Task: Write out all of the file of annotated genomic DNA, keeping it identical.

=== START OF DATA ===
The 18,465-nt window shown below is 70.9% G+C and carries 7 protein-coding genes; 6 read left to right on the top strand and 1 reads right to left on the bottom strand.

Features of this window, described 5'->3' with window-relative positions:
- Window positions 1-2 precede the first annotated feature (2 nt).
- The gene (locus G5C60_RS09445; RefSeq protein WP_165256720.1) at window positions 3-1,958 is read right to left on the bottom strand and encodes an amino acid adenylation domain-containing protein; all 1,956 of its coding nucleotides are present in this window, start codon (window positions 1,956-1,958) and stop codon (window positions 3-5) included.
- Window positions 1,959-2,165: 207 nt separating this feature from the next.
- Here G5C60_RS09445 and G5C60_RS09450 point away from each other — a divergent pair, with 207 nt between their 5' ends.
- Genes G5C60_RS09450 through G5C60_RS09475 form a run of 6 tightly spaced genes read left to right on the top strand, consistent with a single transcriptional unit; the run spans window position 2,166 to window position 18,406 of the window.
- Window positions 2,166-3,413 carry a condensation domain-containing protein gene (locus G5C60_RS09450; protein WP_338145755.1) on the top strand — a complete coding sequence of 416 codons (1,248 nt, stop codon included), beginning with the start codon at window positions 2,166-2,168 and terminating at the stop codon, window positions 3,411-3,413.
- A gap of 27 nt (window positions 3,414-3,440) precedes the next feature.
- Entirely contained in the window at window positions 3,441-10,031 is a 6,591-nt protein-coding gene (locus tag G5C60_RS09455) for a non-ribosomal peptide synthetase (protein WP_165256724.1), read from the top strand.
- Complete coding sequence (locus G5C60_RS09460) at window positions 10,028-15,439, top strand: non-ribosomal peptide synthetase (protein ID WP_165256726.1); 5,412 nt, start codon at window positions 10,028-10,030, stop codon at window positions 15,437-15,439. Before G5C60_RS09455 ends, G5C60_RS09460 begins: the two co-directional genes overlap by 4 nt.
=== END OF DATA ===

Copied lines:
The 18,465-nt window shown below is 70.9% G+C and carries 7 protein-coding genes; 6 read left to right on the top strand and 1 reads right to left on the bottom strand.

Features of this window, described 5'->3' with window-relative positions:
- Window positions 1-2 precede the first annotated feature (2 nt).
- The gene (locus G5C60_RS09445; RefSeq protein WP_165256720.1) at window positions 3-1,958 is read right to left on the bottom strand and encodes an amino acid adenylation domain-containing protein; all 1,956 of its coding nucleotides are present in this window, start codon (window positions 1,956-1,958) and stop codon (window positions 3-5) included.
- Window positions 1,959-2,165: 207 nt separating this feature from the next.
- Here G5C60_RS09445 and G5C60_RS09450 point away from each other — a divergent pair, with 207 nt between their 5' ends.
- Genes G5C60_RS09450 through G5C60_RS09475 form a run of 6 tightly spaced genes read left to right on the top strand, consistent with a single transcriptional unit; the run spans window position 2,166 to window position 18,406 of the window.
- Window positions 2,166-3,413 carry a condensation domain-containing protein gene (locus G5C60_RS09450; protein WP_338145755.1) on the top strand — a complete coding sequence of 416 codons (1,248 nt, stop codon included), beginning with the start codon at window positions 2,166-2,168 and terminating at the stop codon, window positions 3,411-3,413.
- A gap of 27 nt (window positions 3,414-3,440) precedes the next feature.
- Entirely contained in the window at window positions 3,441-10,031 is a 6,591-nt protein-coding gene (locus tag G5C60_RS09455) for a non-ribosomal peptide synthetase (protein WP_165256724.1), read from the top strand.
- Complete coding sequence (locus G5C60_RS09460) at window positions 10,028-15,439, top strand: non-ribosomal peptide synthetase (protein ID WP_165256726.1); 5,412 nt, start codon at window positions 10,028-10,030, stop codon at window positions 15,437-15,439. Before G5C60_RS09455 ends, G5C60_RS09460 begins: the two co-directional genes overlap by 4 nt.